"Higginson and Muir (1979) estimated the proportion of cancers related to various aspects of the environment. They believed that precise proportions of cancer incidence could not be attributed to diet, but they did include dietary factors among the general heading "Lifestyle." They estimated that possibly 30% of cancers in men and 60% in women in the Birmingham and West Midland regions of England and Wales could be attributed to lifestyle. Wynder and Gori (1977) were more specific. On the basis of international and intranational comparisons of cancer incidence, the differences between U.S. mortality rates and the lowest reported worldwide mortality rates for each site, and results of specific case-control studies, they concluded that a little more than 40% of cancers in men and almost 60% of cancers in women in the United States could be attributed to dietary factors."

Dr Barnard said that those figures had been discussed and quoted numerous times in the research literature.

Dr Barnard thought that the Second Plaintiff's own publication "Good Food, Nutrition and McDonald's", which was produced in 1984 and 1985, simply stated what had been known for quite a period of time and was commonly accepted, when it said:

    "In recent years, doctors and nutritionists have

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    also become aware of other important factors in healthy eating. There is a considerable amount of evidence to suggest that many of the diseases which are more common in the western, affluent world -diseases such as obesity, diabetes, high blood pressure, heart disease, stroke and some forms of cancer - are related to diet. The typical western diet is relatively low in dietary fibre (roughage) and high in fat, salt and sugar.

    Many countries have therefore published "Dietary Guidelines" - general recommendations concerning diet which are aimed at the whole population in order to prevent these diseases and to promote good health.

    These recommendations suggest that on average, people should eat more foods rich in dietary fibre (cereal foods, vegetables and fruit), and less of the foods rich in fat, sugar and salt (sodium).

    It is important to remember that although diet is an important contributory factor to these diseases, it is not the only one. Smoking, lack of exercise, an excess of alcohol, stress and many other factors also affect the incidence of the so-called diseases of affluence."

Dr Barnard would not take exception to any of that. He said that it seemed to convey more than suspicion but less than conclusive evidence that the diseases mentioned were caused by diet.

Dr Barnard's evidence in chief finished with a reference to the Executive Summary of the 1990 WHO Report on Diet, Nutrition and the Prevention of Chronic Heart Disease which said that the report issued a series of "population nutrient goals" put forward as a universal guide to the nutrient intake needed to prevent all diet related diseases and appropriate for application in all countries throughout the world. "Lower and upper intakes are set for each of the main nutrient groups, including total fat, saturated fatty acids, polyunsaturated fatty acids, protein, total carbohydrates, complex carbohydrates, and free sugars. Expressed as a proportion of total energy, this recommended "safe" range of intakes specifies the minimum intake of a nutrient needed to prevent deficiency diseases and the maximum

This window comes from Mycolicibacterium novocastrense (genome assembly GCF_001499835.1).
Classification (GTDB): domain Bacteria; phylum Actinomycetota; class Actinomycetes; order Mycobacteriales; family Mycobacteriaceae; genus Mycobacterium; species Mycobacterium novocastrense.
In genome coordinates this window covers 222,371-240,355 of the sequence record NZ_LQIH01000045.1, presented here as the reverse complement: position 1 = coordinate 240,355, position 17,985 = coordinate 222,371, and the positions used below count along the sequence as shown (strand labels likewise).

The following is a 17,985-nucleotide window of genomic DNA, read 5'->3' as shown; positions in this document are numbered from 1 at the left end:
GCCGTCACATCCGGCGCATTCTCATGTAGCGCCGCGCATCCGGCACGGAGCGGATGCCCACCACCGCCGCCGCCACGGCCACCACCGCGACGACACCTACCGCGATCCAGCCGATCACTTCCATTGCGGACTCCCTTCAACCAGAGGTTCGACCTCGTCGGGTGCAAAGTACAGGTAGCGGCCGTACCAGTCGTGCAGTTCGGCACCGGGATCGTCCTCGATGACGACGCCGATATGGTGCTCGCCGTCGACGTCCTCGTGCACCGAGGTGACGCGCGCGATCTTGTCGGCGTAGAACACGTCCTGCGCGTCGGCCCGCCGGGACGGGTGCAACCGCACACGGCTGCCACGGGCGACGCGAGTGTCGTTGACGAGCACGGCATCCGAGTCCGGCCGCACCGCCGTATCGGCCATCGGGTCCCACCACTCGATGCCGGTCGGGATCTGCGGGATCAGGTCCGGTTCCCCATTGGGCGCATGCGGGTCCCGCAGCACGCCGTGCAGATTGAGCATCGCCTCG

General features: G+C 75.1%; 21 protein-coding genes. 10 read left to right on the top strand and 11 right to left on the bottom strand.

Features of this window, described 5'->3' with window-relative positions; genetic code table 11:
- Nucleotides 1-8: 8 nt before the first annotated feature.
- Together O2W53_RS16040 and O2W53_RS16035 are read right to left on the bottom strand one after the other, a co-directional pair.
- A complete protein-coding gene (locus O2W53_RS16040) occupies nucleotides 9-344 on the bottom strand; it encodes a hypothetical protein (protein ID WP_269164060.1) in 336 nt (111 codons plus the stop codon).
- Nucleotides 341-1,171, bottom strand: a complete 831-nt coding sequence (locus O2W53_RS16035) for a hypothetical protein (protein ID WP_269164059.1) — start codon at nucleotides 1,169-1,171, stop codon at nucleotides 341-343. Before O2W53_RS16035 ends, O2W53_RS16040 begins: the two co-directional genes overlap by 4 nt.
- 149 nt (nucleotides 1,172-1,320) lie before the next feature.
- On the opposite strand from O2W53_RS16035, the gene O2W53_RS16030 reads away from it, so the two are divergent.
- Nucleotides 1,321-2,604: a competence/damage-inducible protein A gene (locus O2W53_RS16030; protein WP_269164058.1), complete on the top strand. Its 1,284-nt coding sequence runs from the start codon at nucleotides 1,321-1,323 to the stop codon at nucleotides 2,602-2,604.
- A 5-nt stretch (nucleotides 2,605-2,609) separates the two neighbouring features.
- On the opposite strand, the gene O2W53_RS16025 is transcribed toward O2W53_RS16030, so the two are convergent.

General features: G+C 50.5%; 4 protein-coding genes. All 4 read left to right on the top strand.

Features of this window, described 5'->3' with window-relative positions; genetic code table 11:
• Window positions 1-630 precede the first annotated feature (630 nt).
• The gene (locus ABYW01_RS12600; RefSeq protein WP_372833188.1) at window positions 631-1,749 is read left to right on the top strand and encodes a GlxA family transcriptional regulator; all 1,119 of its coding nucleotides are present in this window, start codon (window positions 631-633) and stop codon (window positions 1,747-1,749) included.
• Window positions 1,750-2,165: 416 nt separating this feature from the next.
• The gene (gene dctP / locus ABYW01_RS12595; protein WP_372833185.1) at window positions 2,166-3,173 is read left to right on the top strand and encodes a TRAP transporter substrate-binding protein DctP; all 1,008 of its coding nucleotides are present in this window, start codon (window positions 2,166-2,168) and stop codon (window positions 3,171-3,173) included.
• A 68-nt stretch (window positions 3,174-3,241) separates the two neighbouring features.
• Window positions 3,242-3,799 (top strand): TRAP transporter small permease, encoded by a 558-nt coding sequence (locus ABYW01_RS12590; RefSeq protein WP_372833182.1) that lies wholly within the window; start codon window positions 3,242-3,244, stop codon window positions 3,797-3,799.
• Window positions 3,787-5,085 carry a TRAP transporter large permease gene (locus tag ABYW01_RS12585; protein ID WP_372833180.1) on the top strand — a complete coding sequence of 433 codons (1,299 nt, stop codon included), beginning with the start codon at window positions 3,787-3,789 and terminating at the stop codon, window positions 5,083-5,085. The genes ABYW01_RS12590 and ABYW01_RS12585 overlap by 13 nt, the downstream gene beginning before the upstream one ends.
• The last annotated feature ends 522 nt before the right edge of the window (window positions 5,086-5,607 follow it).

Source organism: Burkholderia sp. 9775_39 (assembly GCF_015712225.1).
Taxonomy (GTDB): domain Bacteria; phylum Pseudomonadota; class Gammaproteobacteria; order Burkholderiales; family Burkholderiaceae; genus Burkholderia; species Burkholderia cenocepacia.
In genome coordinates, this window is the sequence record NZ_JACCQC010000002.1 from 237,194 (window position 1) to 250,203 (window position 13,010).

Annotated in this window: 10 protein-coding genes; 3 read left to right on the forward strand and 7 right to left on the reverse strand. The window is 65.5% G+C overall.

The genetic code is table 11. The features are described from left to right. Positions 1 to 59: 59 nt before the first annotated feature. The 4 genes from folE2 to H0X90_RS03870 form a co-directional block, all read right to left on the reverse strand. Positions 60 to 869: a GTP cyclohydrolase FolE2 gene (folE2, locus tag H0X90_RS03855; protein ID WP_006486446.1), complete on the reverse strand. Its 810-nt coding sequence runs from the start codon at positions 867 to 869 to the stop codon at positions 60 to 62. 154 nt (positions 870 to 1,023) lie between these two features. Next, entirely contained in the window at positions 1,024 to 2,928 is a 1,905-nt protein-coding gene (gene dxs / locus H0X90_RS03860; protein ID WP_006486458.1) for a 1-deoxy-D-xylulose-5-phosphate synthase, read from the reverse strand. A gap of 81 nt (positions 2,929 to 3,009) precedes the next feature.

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intake that should not be exceeded in the interest of preventing chronic diseases. Recommended daily intakes, expressed in grams, are issued for salt, dietary fibre, dietary cholesterol, and fruits and vegetables. The zero value given as the lower limit for saturated fatty acids, dietary cholesterol, and free sugars indicates that these dietary components meet no special nutritional need and are thus not required for the prevention of any deficiency disease".

Dr Barnard interpreted this to mean that the experts responsible for the report were saying that an ideal diet from a health stand point would eliminate saturated fatty acids, dietary cholesterol and free sugars since they were not needed.

Dr Barnard did agree, towards the end of his cross-examination, that it was reasonable for the WHO report to say: "Saturated fatty acids and cholesterol are not essential nutrients and their importance relates directly to their effects in increasing blood cholesterol concentrations and promoting the development of coronary heart disease. As noted previously no lower limit to serum cholesterol has been identified below which a beneficial reduction in coronary heart disease cannot be expected so national nutrition policies should seek to minimize intake of saturated fatty acids. These fatty acids may also be specifically involved in promoting cancers, particularly of the colon and breast, although the evidence remains inconsistent. The main justification for limiting saturated fatty acids intake should therefore be the prevention of coronary heart disease".

Dr Barnard accepted that heredity, genetics, had a role to play in cancer; but he said that there were a number of uncertainties about it. He did not think that anyone believed that heredity was the prime determinant factor, except for a rather small number of cancers.